PIERRE, S.D. (KELO) — For the past half-dozen years, more and more South Dakota customers of Black Hills Energy have produced homemade electricity that helps offset what they use. Now the Rapid City-based utility is asking state regulators to let the investor-owned company change how it treats new generators going forward.

The subsidiary of Black Hills Power wants the South Dakota Public Utilities Commission to approve its plan for a ‘buy all/sell all’ billing system for new producers, requiring an interconnection study before hooking what’s known as a qualified facility to BHP’s system, and charging $10 per month for a production meter at each of them.

The qualified facilities currently producing would get a pass until 2041. Their numbers grew to 17 residences and two businesses in 2020, from 2014’s one residence and one business. The plan still stirs dissent.

The state commission had already granted intervener status to two people on April 14. Now the commission has added another half-dozen that arrived at the state Capitol after the April 9 deadline.

“The company has no objection to the interventions that have been filed in the docket to date,” Black Hills Power attorney Todd Brink said.

“Thank you. That will speed this along,” commission chairman Chris Nelson said.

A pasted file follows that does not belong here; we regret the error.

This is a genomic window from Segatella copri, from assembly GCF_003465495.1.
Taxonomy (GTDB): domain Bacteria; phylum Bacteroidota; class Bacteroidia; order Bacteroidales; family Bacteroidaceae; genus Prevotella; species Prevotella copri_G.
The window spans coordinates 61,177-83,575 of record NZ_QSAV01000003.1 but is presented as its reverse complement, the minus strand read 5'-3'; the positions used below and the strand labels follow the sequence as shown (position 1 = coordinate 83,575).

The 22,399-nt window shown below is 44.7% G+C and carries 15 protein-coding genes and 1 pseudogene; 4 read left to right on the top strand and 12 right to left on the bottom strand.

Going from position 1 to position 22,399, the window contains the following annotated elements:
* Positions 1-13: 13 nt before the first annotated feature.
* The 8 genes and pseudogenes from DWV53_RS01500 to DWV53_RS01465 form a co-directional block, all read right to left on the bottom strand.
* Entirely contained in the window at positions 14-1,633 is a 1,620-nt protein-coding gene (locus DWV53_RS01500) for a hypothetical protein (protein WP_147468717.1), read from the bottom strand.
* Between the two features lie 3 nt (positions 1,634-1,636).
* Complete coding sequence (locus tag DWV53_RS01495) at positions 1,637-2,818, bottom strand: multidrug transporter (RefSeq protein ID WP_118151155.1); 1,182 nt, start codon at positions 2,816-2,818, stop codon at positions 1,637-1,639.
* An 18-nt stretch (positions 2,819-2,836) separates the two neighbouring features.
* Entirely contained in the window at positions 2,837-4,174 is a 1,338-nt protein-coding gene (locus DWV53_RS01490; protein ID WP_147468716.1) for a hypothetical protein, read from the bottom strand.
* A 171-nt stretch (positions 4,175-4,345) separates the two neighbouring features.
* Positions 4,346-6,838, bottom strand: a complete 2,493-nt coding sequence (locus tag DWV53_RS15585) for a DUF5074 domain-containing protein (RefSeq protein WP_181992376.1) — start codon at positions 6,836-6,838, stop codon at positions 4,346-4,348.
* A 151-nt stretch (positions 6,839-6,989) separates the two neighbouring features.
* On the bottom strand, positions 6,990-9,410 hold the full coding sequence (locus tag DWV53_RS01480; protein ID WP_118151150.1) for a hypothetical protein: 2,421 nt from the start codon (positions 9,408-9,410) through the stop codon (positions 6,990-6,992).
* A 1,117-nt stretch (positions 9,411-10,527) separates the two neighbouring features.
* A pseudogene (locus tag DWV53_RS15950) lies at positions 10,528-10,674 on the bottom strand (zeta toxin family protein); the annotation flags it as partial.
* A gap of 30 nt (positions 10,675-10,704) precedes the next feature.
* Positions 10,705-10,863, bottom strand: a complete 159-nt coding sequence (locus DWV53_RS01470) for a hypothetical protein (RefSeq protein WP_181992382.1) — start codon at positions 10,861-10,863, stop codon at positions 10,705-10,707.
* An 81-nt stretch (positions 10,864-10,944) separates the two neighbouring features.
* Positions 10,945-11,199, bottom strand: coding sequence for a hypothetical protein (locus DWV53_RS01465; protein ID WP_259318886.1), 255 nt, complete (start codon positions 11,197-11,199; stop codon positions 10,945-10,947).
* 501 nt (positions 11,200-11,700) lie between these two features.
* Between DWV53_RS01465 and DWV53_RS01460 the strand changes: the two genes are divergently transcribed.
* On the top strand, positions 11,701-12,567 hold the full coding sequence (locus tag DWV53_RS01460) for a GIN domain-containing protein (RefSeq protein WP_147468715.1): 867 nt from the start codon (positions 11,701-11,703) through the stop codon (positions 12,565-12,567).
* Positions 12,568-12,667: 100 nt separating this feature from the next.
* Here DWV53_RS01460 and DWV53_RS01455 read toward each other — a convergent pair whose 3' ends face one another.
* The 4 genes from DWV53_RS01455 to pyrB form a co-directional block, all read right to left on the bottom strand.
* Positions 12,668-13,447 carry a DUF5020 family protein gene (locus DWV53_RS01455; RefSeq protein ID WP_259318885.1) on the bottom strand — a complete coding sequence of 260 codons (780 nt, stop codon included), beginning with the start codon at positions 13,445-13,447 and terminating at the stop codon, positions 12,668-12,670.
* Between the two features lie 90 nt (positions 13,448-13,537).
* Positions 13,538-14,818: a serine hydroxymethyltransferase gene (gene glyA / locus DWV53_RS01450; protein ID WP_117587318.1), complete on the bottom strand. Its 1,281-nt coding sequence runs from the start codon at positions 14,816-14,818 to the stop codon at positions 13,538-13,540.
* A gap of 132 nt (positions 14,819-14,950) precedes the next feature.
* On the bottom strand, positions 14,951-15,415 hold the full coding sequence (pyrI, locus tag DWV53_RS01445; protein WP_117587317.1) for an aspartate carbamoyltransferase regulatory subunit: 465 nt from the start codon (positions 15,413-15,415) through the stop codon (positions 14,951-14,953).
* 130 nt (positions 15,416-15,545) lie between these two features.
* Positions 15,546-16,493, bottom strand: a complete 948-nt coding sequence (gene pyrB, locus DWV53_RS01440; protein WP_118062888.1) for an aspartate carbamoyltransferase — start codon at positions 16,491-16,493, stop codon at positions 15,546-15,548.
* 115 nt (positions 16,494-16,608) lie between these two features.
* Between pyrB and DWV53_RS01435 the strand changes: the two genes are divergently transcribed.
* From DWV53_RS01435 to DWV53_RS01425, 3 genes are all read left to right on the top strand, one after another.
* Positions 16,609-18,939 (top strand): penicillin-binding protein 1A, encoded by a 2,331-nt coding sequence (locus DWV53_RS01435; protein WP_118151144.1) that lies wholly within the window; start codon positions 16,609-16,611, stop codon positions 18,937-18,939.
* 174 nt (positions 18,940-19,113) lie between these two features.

One of the commission’s staff attorneys, Kristen Edwards, said staff looked forward to working with all the parties to determine “the best outcome” for the ratepayers. She noted the interveners can submit comments at any time in the docket.

“And we do take the time to read each and every one of those comments that are filed,” Edwards said.

One of those late requests came from Kevin Crosby, sustainability manager for Xanterra Parks and Resorts, the operator of the Mount Rushmore National Memorial near Keystone in the Black Hills. He said Xanterra never received notice from BHP.

Another set arrived from Sturgis attorney Eric Davis, on behalf of Cobblestone LLC, a real estate firm at Spearfish; Pangea Design Group of Spearfish; and Black Hills Homestead, which plans to develop an agritourism facility north of Spearfish.

Lee DeLange from GenPro Energy Solution of Piedmont also sought to intervene, as did Steve and Lynn Hammond, homeowners in Rapid City.

Said commissioner Gary Hanson, “I think this is pretty interesting, not that our other dockets aren’t interesting, but this is a very unique one.” He noted it would affect the future of renewable energy. “It’s an important one.”

Commissioner Kristie Fiegen said, “It is unique and it will be very fascinating.” She drew attention to a memorandum that staff had recently posted.

Said Nelson, “Typically I take a dim view of late interventions, but in this case it was clear that these folks did not have information about this docket in time to properly intervene on time.

“And it is also clear that they have got a unique perspective that needs to be incorporated into our thought process and our discussions,” he continued. “And so I think it’s entirely appropriate that we allow them that intervention today.”